I posted on your other thread with my thoughts. My guess is your utility uses NaOH to prevent pipe corrosion and chloramines for disinfection. This explains the pH drop after aging, and the high ammonia reading (test kits for total ammonia convert ammonia to chloramine before measuring).

    I would get a GH and KH kit and maybe even a TDS probe, you likely have wonderful soft source water that your utility has to fiddle with to make sure the lead pipes don't corrode.

    Snxtif/Cyrus is correct that you can just use Safe/Prime to detoxify the ammonia but personally if I had a choice between:
    Option 1. 0 NH3, 0 NO2 and 15 NO3 water vs
    Option 2. 5 NH3, 0 NO2 and 0 NO3 with prime/safe

    I would chose option 1 every single time and I don't think I would be alone in that choice. I think you will get option 1 if you have a cycled sponge filter in your aging barrel.

    Some believe that nitrate is better thought of as a marker for other bioaccumulating chemicals that hinder growth. Nitrate is just easy to test for and bioaccumulate similarly. You will never achieve 0 ppm nitrate because of your source water but if you are doing large frequent water changes you will be removing all the other gunk, understanding that your baseline nitrate reading might be 10 or 20 ppm.

  9. #39
    Moderator Team LizStreithorst's Avatar
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    Default Re: Hello and a couple of questions

    I knew that you would understand the problem and have the best suggestion because you really really know water! I'm glad I didn't have to PM you.

    Ally, If I were you I would do as he suggests in the number one option. I'd still start with 2 1/2 to 3 inch fish in your case. You could put a divider in the tank so they wouldn't be lost in a large tank. I know the least expensive way to do it.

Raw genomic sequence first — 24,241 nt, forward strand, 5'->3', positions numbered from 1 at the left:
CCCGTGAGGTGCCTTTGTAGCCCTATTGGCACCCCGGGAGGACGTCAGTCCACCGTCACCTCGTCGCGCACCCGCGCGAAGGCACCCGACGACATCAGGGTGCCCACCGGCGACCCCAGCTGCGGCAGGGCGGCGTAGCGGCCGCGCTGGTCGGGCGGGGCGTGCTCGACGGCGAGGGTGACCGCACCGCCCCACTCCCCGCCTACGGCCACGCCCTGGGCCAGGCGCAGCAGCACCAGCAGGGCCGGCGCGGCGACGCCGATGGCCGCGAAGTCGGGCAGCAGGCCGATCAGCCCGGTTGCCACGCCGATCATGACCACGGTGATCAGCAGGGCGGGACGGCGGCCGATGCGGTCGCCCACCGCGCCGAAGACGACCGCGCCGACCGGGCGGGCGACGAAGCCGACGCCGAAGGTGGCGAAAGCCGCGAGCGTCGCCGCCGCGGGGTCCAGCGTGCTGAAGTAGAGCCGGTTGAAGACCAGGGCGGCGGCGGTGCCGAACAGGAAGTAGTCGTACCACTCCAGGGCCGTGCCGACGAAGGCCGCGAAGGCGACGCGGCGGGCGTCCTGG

I have faith in you. You can do this.
    Mama Bear

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    Default Re: Hello and a couple of questions

    Take a look at the Mercury. $38.00 is not too much to ask for a quality fish.

  11. #41
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    Default Re: Hello and a couple of questions

    Hi everyone!

    Well, I am still here and still stubborn. Thanks everyone for so much help so far, am starting to understand water far more than I ever have before! I am reading tons and your clear comments above have really helped.

    I went to the LFS and they are strictly on RO water themselves - they specialise in marines and african cichlids so just automatically do RO so they couldn't help too much, but they did test my water (API) and got exactly the same results as I did, so now I am pretty sure it's funky water not funky test kit.

    Yesterday, I set up a 5 gallon tank I had kicking around, cleaned it and seeded its filter with some media from my goldfish tank, added Prime. Going to take daily/twice daily readings and see what happens. I am pretty sure it will go through the usual new tank spike though so may not get completely accurate results at first.

    So last night straight after setting up the results were:
    PH 7.6 (lower than every other tap test I have done, because why be consistent...?)
    Ammonia 1ppm
    Nitrites .25ppm
    Nitrates 5ppm

    This morning ( 12h aged)
    PH 6 (Whut. It's never dropped before 6.4 before today...)
    Ammonia .5ppm
    Nitrites .25ppm
    Nitrates 5ppm

    So a significant change in both PH - which is annoying, because it always used to be 8.0 dropping to 6.4 consistently overnight, now it has gone from 7.8 to 6.... and in ammonia, however I think that will be the Prime locking it up - yet no raise in nitrates.

    I am writing everything down to see if I can find the pattern, and start to understand the process a bit better. I am also really, really hoping to see the ammonia obliterated.

    Going to look more into RO water and what the actual cost of running one for frequent water changes would be here. I really don't want to go this route because of the waste water, but I can probably use this water in the garden and a bit for my goldfish if the ammonia can be removed by the filter quickly.

    Still trying desperately to get this to work! Going to see what the results are of the small empty tank over the next couple of weeks. If that ammonia goes away, I am laughing!